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Energize Your Eating with Advice from (Very Cool) Celebrity Chefs

By Ava Runge

Twitter summary: Top chefs’ advice for cooking flavorful dishes for people with diabetes.

As a person with type 1 diabetes, I’m constantly adjusting my eating habits to balance blood sugars while accommodating all sorts of different contexts. It requires a lot of flexibility and decision-making, and my approach can swing from ultra-motivated (measuring every carb) to indulgent (bring on the birthday cake!) to so exhausted from the blood sugar rollercoaster that I cut out variation completely (leftover salad with a side of plain almonds).

I was in one such food rut last month, when our team attended an ADA benefit hosted by Novo Nordisk in Napa, California. Before the event, I had eaten the same meal for dinner for over a week, and needed some serious inspiration to energize my cooking approach. Lucky for me, this was no ordinary benefit – six celebrity chefs had cooked low-carb dishes specifically for the event. They were members of Novo Nordisk’s Diabetes Academy, which is kind of like diabetes 101 on-tour – a travelling group of chefs and CDEs that put on nutrition and diabetes education workshops all over the country. I was thrilled to try their delicious, creative dishes, and interview three of the celebrity chefs - Chef Katsuji Tanabe, Chef Dana Herbert, and Chef Curtis Aikens – who have all spent years in the cooking industry and appeared on shows such as “Top Chef”, “Cake Boss”, and “Chopped.”

After the benefit, I tried to emulate their recipes, and was soon reminded that I am NOT a top chef – I am a busy person without a lot of time to make involved recipes. Here’s a distilled version of their advice for making better meals with diabetes:

Step 1: Start with a low-carb base. At the Napa benefit, all of the chefs’ dishes featured a low-carb base: chicken, pork, salmon, steak, or shrimp. They also recommended replacing carb-heavy favorites with healthier bases, such as cauliflower instead of rice. Their bases took up most of the space on the plate and also made up most of the calories. I’ve found that protein bases can provide great energy and fullness, but lighter options like vegetables also work well. I love this list of potential carb substitutions to start out with – replacing tortillas with leafy greens and substituting Portobello mushrooms for pizza crust (try it! really!) makes low-carb cooking so much more manageable and enjoyable. This strategy has been an excellent tool for planning meals, and has stopped me from making go-to dishes where carbs are the main event: pasta, rice, toast, burritos, sugary cereals, etc.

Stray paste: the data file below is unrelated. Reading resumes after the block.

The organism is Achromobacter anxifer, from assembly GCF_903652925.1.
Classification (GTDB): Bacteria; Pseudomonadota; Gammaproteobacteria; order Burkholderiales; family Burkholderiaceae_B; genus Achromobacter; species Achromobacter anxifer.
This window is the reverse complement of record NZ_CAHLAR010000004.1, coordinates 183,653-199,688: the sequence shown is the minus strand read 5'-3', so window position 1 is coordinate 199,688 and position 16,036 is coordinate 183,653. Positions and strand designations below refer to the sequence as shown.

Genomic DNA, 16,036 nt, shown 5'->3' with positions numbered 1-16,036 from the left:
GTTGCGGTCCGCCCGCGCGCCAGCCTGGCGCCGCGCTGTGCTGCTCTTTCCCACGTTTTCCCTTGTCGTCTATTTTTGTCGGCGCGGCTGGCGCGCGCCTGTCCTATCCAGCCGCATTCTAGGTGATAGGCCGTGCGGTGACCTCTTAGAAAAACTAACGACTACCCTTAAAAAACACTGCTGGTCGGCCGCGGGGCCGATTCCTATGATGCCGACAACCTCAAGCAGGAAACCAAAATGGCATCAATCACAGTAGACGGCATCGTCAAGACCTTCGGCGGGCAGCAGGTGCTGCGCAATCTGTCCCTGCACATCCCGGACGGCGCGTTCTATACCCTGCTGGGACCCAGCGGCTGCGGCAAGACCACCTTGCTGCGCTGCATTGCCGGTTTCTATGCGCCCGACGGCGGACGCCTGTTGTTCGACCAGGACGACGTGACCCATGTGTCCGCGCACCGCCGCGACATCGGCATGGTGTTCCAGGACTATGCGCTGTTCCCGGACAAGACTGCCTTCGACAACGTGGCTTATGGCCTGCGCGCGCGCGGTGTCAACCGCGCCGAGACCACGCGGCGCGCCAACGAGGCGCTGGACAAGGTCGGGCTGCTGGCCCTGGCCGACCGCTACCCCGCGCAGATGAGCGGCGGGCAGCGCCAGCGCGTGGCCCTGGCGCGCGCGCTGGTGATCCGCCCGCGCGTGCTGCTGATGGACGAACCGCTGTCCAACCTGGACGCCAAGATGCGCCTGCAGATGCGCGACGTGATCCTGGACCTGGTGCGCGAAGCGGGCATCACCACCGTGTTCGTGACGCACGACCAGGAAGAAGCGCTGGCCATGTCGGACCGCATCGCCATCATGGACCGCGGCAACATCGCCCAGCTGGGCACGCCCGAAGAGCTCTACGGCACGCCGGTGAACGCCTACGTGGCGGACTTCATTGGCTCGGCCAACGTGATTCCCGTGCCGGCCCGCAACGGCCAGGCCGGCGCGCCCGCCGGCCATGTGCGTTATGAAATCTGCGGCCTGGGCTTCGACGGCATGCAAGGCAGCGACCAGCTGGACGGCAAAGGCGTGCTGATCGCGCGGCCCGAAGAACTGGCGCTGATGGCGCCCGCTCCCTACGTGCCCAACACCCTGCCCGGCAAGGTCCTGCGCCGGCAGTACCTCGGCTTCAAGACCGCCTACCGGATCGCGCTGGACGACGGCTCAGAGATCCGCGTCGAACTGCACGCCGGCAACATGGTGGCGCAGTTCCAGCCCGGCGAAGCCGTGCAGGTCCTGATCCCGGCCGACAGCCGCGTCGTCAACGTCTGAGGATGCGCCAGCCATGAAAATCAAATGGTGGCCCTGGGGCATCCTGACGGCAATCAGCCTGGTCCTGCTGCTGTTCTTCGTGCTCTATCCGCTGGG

Step 2: Once you’ve got the basics, spice it up! Whatever your meal plan, eating should (and can!) taste good. All of the chefs spoke emphatically about the value of spices, herbs, oils, and vinegars for adding flavor to any meal. When I told them I didn’t have much experience cooking with these types of ingredients, they recommended trying garlic, paprika, and olive oil, as they are easy to find and taste great in most dishes. My conversation with them also inspired me to try cooking with soy sauce, lime, ginger, cilantro, and crushed red pepper flakes. Keep in mind that some spices can be pricey, so it’s best to choose a few rather than stock up on all of them. Here are some examples of the bases I tried, along with accompanying spices and other ingredients:






Yogurt parfait

Plain yogurt


Raspberries, blueberries, nuts/seeds

Breakfast scramble


Paprika, salt, pepper

Mushrooms, spinach, broccoli, red peppers







Burrito bowl


Salsa, lime, salt, pepper

Lettuce, tomatoes, corn, avocado

Simple salad

Mixed greens

Olive oil, vinegar, pepper

Tomatoes, cucumbers

Lentil stew


Garlic, pepper, chicken broth

Carrots, celery, tomatoes, parsley, lean pork sausage (optional)







Chicken curry


Curry powder, garlic, chicken broth


Baked salmon


Garlic, salt, pepper, olive oil, lemon

Side salad

Tofu stir-fry


Soy sauce

Broccoli, carrots, celery, mushrooms, onions

Step 3: Reflect on your results. After trying a new meal, ask yourself how it went:

  • How did your dish taste?

  • What did you like or not like about it?

  • Was it convenient to make?

  • How much did it cost?

  • How was your blood sugar after eating?

  • (If you take insulin) Did you take too much or too little? 

Eating and balancing diabetes and all of life’s demands is a continuous learning process, so help yourself out by taking note of your successful and not-so-successful results to improve future meals. In the end, the most important thing about cooking for diabetes is that it is feasible for you – focus on creating a meal plan that best suits your tastes, budget, health needs, and daily routine.